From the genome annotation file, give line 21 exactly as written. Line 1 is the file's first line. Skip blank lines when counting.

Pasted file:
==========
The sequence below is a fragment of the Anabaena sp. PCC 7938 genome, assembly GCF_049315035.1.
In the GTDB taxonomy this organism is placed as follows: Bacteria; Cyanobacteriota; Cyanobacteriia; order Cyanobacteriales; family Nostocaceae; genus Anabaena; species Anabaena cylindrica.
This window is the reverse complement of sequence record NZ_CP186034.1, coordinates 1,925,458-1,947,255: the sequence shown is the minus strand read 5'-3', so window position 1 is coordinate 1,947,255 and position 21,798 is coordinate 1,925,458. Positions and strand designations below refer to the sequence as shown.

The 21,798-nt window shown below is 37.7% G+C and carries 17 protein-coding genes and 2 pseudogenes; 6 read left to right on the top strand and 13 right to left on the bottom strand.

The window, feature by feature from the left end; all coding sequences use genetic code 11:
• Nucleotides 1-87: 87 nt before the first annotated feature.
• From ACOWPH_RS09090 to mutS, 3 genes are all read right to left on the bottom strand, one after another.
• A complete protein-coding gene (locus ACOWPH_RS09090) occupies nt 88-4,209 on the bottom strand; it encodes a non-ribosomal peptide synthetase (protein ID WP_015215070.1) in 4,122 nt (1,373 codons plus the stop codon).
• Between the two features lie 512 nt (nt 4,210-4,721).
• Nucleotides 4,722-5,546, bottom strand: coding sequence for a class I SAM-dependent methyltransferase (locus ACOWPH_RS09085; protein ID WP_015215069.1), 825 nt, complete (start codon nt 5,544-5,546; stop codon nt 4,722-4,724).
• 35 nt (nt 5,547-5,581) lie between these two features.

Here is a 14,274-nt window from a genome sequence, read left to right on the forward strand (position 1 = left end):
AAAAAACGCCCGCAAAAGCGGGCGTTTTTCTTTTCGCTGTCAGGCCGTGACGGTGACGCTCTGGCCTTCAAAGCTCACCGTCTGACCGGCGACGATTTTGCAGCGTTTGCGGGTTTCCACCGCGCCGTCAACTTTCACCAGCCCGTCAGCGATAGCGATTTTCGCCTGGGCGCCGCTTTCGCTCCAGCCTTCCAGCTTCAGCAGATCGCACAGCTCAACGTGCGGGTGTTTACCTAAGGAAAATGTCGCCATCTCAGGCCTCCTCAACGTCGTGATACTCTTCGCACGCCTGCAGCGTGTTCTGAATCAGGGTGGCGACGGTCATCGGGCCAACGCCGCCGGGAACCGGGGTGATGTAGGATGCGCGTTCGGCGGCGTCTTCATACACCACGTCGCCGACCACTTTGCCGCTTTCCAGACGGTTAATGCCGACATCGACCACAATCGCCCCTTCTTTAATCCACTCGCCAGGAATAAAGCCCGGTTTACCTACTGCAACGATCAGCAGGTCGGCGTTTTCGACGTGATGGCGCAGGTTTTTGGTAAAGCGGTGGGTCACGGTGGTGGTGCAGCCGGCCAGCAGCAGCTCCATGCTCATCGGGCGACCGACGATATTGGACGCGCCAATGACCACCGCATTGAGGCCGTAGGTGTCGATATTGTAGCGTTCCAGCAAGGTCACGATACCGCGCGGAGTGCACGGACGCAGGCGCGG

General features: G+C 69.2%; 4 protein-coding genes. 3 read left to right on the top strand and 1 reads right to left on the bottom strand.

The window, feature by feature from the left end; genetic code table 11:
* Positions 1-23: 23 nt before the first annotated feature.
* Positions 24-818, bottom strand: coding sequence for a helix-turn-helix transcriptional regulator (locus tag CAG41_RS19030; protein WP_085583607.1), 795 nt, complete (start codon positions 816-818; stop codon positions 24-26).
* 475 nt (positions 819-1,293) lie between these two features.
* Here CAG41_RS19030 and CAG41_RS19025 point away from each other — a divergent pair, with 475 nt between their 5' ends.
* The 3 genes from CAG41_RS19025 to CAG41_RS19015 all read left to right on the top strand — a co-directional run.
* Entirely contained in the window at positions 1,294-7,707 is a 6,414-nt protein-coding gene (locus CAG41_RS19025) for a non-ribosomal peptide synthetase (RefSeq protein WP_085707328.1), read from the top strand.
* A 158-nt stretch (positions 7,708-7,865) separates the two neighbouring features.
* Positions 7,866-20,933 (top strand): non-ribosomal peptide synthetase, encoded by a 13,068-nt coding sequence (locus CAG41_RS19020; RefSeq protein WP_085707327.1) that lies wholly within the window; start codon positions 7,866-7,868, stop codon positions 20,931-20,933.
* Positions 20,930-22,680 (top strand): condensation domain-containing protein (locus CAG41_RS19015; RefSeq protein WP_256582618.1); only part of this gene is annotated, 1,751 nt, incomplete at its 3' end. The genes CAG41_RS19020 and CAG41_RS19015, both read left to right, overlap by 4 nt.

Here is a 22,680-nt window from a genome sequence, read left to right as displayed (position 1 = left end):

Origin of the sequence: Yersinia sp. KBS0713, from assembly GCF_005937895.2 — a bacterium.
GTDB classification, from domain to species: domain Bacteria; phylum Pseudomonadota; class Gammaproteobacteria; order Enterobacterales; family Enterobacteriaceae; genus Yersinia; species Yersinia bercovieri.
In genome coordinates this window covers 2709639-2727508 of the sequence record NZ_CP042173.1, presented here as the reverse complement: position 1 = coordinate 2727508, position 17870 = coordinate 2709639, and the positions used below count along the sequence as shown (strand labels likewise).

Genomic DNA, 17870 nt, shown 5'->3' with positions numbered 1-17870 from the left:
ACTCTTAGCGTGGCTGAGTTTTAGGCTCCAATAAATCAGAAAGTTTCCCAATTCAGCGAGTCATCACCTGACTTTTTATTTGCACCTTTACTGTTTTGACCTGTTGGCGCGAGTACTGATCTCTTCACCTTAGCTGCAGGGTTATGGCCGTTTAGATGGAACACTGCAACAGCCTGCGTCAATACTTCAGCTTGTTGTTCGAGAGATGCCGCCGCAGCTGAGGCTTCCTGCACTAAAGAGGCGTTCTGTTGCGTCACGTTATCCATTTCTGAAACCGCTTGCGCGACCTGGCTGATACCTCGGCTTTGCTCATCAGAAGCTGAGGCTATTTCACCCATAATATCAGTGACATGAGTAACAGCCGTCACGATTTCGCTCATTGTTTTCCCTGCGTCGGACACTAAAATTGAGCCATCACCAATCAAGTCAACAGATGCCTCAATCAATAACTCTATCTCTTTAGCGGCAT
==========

* Entirely contained in the window at positions 1,294-7,707 is a 6,414-nt protein-coding gene (locus CAG41_RS19025) for a non-ribosomal peptide synthetase (RefSeq protein WP_085707328.1), read from the top strand.